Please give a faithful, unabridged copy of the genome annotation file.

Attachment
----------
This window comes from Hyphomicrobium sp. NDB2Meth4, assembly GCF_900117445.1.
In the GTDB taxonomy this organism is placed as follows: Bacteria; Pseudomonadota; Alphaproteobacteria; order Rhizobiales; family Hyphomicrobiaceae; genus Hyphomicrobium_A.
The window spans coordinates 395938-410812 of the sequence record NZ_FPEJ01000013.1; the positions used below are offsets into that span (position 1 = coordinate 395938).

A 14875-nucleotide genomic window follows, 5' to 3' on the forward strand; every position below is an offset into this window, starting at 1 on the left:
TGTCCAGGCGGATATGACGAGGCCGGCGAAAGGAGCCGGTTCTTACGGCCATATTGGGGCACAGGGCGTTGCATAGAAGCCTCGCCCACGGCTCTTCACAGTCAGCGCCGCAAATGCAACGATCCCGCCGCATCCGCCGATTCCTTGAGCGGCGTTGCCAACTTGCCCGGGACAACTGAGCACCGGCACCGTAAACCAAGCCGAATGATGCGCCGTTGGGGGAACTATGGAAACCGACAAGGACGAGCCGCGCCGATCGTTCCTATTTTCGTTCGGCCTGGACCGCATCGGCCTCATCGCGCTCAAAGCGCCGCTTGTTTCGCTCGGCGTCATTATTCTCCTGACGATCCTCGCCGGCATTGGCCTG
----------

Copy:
This window comes from Hyphomicrobium sp. NDB2Meth4, assembly GCF_900117445.1.
In the GTDB taxonomy this organism is placed as follows: Bacteria; Pseudomonadota; Alphaproteobacteria; order Rhizobiales; family Hyphomicrobiaceae; genus Hyphomicrobium_A.
The window spans coordinates 395938-410812 of the sequence record NZ_FPEJ01000013.1; the positions used below are offsets into that span (position 1 = coordinate 395938).

A 14875-nucleotide genomic window follows, 5' to 3' on the forward strand; every position below is an offset into this window, starting at 1 on the left:
TGTCCAGGCGGATATGACGAGGCCGGCGAAAGGAGCCGGTTCTTACGGCCATATTGGGGCACAGGGCGTTGCATAGAAGCCTCGCCCACGGCTCTTCACAGTCAGCGCCGCAAATGCAACGATCCCGCCGCATCCGCCGATTCCTTGAGCGGCGTTGCCAACTTGCCCGGGACAACTGAGCACCGGCACCGTAAACCAAGCCGAATGATGCGCCGTTGGGGGAACTATGGAAACCGACAAGGACGAGCCGCGCCGATCGTTCCTATTTTCGTTCGGCCTGGACCGCATCGGCCTCATCGCGCTCAAAGCGCCGCTTGTTTCGCTCGGCGTCATTATTCTCCTGACGATCCTCGCCGGCATTGGCCTG